8pm John Oswald: Plunderphonics | Lecture-performance, Hirschfeld Bar
9pm Dan Bodan & Scott Carver: A Flow of Serosities (played by KNM), premiere performance by the Kammerensemble Neue Musik | Concert, Lobby
10pm Algorave with Alexandra Cárdenas and Antonio Roberts | Live set, Hirschfeld Bar
Dan Bodan & Scott Carver: A Flow of Serosities
Premiere performance by the Kammerensemble Neue Musik
Automation has also entered the creative world. Companies are striving for more profits thus increasing the use of artificial intelligence for the production of content because – supposedly – works created by algorithms don’t have authors. Yet behind every computer output is human input. Musician Dan Bodan has teamed up with programmer and sound artist Scott Carver for Right the Right to demonstrate this process in practice. Bodan was inspired by his work as a composer for Google’s royalty-free audio library. Now, Carver has developed a series of algorithms that process Bodan’s original scores and produce “new” versions, variations and approaches to the original works. Both the composed and the algorithmically processed scores will be premiered at HKW by the Kammerensemble Neue Musik on piano, bassoon, clarinet and recorder. The presentation raises questions: What is the actual moment of artistic creation? How are these variants of authorship – that of the composer, that of the algorithm and that of the developer – valued and assessed both artistically and economically? What does authorship mean in the age of big data?
John Oswald: Plunderphonics
In the late 1960s, composer John Oswald developed the technique of micro-sampling and invented the genre of Plunderphonics: music made from sequences of “plundered” music recordings that are alienated and reassembled into elaborate sound collages – inspired by William S. Burroughs’ cut-up technique. In 1985, Oswald presented his compositional concept entitled Plunderphonics, or Audio Piracy as a Compositional Prerogative at a conference in Toronto. This was followed by an EP and a CD containing recombined material by Dolly Parton, Elvis Presley and The Rite of Spring, songs by the Beatles, Anton Webern and Michael Jackson. Part of the offensive principle is that the source of the sound quote must be clearly recognizable. Reactions varied: The Canadian Music Industry Association sued Oswald, while a big label invited him to freely use works from its catalog. Deliberate questioning of originality and identity still characterizes Oswald’s work. Although sampling and mashup techniques have long since become common practices in music production, copyright has yet to adequately address the challenge of “Plunderphonic” compositions and other forms of appropriation art.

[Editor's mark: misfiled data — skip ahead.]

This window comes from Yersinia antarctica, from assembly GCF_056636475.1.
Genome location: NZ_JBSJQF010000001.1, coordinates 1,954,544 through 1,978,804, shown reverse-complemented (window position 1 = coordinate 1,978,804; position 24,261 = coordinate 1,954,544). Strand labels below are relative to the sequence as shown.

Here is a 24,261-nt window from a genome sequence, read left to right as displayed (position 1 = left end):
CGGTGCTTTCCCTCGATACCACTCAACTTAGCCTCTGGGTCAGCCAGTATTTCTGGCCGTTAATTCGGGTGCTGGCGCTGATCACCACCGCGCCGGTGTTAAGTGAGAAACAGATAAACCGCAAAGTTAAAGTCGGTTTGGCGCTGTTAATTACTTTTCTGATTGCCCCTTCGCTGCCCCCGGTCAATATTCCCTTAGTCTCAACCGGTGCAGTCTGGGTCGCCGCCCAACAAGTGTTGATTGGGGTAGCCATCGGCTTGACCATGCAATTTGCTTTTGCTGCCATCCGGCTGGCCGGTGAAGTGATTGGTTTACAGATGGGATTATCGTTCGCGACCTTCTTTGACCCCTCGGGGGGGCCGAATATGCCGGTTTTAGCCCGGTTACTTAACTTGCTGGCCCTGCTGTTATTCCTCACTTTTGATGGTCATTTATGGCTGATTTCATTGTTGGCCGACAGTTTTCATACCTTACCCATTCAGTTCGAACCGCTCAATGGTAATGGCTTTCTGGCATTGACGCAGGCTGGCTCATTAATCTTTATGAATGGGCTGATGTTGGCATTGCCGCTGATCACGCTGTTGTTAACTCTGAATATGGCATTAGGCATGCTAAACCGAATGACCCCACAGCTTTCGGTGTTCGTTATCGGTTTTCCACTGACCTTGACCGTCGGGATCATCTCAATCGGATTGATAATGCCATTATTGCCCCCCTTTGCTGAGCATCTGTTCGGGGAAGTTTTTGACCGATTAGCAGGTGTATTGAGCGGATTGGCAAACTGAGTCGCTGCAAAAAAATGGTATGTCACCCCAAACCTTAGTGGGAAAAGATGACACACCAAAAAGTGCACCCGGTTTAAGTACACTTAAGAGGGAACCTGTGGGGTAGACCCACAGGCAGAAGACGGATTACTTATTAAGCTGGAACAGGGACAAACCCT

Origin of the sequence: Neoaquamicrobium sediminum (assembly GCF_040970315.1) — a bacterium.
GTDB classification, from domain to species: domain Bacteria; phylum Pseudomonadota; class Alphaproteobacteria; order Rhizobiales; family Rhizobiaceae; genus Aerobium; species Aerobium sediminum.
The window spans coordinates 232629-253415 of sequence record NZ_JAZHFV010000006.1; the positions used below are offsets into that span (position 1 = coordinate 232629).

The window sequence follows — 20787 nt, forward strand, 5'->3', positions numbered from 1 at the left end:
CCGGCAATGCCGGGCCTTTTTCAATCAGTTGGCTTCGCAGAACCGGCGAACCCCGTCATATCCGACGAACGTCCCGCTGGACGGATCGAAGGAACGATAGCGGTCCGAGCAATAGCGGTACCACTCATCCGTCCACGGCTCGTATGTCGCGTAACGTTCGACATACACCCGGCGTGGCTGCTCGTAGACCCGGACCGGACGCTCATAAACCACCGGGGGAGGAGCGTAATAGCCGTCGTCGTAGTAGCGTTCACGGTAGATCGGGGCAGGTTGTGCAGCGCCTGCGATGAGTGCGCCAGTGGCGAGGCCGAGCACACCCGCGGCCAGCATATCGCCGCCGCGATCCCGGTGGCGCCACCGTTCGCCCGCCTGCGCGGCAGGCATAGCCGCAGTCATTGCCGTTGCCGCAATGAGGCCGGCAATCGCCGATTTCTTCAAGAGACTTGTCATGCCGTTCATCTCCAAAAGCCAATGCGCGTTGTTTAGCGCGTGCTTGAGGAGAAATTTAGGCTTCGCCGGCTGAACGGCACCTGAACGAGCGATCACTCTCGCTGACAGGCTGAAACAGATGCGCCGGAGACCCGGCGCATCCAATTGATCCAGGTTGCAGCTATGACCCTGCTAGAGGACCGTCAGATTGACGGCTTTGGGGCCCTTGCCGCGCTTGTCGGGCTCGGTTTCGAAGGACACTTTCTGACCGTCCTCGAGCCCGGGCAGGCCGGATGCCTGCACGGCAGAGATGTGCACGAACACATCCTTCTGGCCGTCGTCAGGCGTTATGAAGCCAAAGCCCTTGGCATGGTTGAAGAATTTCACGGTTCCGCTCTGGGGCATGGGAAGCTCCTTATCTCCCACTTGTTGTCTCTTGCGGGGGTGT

Algorave with Alexandra Cárdenas and Antonio Roberts
Algorave – a combination of “algorithm” and “rave” – is a new model for club nights: Sounds and visuals are programmed live and algorithmic music production made visible on the screen. In addition to experimentation and enthusiasm for the overall audiovisual experiences, the algorave scene also embraces community, diversity and the absence of advertising. The first Algoraves held in Sheffield in 2012 led to a movement; the parties are now held all over the world. Alexandra Cárdenas and Antonio Roberts are among Algorave’s pioneers. Cárdenas, a composer, musician and programmer, uses open source software to examine the musicality of code and the algorithmic behavior of music. Following her classical music training in Bogotá she switched to experimental electronics and live coding – first in Mexico City and currently in Berlin. Antonio Roberts deals with intellectual property in the context of digital technologies. Works by the Birmingham based artist and curator have been exhibited at the Victoria & Albert Museum, the Barbican Centre and the Whitney Museum of American Art. His work on authorship and open source software resonates in the Algoraves where Roberts allows the dancers to watch as he creates and edits visuals in real time.